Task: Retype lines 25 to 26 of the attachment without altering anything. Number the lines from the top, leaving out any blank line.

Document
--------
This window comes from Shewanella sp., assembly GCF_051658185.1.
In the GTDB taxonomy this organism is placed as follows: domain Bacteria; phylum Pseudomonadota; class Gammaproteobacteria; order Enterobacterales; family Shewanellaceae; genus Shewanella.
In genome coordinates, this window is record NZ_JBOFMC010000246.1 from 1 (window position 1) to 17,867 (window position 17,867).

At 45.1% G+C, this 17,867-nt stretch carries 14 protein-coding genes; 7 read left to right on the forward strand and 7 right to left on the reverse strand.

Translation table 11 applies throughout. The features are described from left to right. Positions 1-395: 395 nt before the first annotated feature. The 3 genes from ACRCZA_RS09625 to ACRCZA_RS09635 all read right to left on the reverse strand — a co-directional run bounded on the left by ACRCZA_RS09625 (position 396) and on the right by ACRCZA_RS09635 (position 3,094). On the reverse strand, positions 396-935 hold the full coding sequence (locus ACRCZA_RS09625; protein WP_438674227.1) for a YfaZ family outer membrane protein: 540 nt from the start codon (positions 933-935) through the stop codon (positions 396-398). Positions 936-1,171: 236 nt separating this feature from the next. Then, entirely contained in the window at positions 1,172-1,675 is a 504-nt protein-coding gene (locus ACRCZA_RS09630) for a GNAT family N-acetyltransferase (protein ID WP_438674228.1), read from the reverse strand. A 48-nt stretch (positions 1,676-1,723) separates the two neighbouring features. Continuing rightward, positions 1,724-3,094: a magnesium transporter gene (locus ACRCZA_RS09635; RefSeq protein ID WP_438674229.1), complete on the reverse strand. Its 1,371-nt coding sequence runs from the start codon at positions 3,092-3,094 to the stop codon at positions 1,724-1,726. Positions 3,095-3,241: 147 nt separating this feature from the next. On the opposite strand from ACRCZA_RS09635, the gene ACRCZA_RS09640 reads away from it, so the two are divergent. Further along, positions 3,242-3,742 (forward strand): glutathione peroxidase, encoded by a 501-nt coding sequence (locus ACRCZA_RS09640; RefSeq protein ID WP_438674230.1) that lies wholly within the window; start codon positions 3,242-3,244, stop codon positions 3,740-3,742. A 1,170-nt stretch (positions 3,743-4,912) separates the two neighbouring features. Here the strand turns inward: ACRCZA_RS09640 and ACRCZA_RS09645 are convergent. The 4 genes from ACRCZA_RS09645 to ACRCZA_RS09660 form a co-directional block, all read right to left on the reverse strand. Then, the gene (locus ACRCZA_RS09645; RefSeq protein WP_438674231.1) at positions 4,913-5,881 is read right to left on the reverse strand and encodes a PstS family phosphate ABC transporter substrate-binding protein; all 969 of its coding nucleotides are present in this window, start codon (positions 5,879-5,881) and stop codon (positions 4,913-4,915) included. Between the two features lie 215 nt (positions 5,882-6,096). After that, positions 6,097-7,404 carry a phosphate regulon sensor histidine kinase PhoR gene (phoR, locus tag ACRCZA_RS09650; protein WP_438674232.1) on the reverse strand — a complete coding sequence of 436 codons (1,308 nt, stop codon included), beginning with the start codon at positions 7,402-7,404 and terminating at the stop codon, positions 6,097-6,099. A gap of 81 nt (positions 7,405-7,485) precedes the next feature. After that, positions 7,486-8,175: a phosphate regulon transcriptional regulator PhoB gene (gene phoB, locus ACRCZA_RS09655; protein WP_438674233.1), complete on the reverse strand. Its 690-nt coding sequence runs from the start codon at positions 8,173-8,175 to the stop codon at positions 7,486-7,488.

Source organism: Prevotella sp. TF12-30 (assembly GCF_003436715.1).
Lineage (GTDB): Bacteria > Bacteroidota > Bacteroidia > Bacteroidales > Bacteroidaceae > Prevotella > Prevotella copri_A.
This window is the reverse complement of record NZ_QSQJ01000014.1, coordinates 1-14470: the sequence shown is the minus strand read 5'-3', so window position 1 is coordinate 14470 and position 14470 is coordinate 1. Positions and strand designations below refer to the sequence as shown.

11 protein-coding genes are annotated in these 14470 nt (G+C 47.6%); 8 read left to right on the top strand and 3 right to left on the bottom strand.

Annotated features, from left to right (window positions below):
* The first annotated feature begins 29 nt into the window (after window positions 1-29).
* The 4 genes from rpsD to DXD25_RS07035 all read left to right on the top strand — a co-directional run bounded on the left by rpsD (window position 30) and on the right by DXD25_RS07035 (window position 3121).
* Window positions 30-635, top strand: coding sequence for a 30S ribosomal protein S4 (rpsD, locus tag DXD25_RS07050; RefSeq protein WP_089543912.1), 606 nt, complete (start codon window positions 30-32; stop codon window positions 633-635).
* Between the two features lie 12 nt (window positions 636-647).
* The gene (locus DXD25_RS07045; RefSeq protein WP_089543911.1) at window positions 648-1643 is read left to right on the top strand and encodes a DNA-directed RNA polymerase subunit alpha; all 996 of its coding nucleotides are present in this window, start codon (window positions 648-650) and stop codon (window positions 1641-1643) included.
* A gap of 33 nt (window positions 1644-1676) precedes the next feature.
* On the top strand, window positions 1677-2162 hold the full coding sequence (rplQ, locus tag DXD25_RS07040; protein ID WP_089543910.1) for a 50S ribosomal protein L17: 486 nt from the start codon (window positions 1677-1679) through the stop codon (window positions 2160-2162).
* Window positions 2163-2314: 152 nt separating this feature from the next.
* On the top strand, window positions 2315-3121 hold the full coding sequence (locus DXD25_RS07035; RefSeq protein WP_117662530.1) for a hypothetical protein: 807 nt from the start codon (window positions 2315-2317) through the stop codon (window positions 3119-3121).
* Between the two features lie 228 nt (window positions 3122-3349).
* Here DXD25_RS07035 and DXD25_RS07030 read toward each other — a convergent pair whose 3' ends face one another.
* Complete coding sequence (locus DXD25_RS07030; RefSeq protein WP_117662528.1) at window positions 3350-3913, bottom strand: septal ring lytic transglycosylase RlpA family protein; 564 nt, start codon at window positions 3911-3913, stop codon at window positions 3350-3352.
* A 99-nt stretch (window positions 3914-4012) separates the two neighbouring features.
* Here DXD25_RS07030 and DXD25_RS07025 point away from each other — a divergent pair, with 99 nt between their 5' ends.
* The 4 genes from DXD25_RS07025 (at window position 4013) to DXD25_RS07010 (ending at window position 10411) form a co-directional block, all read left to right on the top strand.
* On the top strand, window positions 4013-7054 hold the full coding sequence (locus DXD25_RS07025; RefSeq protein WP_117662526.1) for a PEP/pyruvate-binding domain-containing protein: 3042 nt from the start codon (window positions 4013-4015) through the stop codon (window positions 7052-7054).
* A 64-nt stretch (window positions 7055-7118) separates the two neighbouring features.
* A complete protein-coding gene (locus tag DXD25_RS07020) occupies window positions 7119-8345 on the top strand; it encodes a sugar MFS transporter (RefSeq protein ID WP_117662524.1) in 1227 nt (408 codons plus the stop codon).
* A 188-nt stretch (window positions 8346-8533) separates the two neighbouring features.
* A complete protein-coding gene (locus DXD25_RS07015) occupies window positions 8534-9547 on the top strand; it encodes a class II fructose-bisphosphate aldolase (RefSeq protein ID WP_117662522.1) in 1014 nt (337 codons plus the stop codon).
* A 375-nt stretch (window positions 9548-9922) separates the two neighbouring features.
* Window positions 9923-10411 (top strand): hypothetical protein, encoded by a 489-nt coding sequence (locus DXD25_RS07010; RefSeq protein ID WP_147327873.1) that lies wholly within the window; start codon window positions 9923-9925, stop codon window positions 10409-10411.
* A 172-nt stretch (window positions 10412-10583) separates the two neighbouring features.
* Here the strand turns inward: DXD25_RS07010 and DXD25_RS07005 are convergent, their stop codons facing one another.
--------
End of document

* The 4 genes from DXD25_RS07025 (at window position 4013) to DXD25_RS07010 (ending at window position 10411) form a co-directional block, all read left to right on the top strand.
* On the top strand, window positions 4013-7054 hold the full coding sequence (locus DXD25_RS07025; RefSeq protein WP_117662526.1) for a PEP/pyruvate-binding domain-containing protein: 3042 nt from the start codon (window positions 4013-4015) through the stop codon (window positions 7052-7054).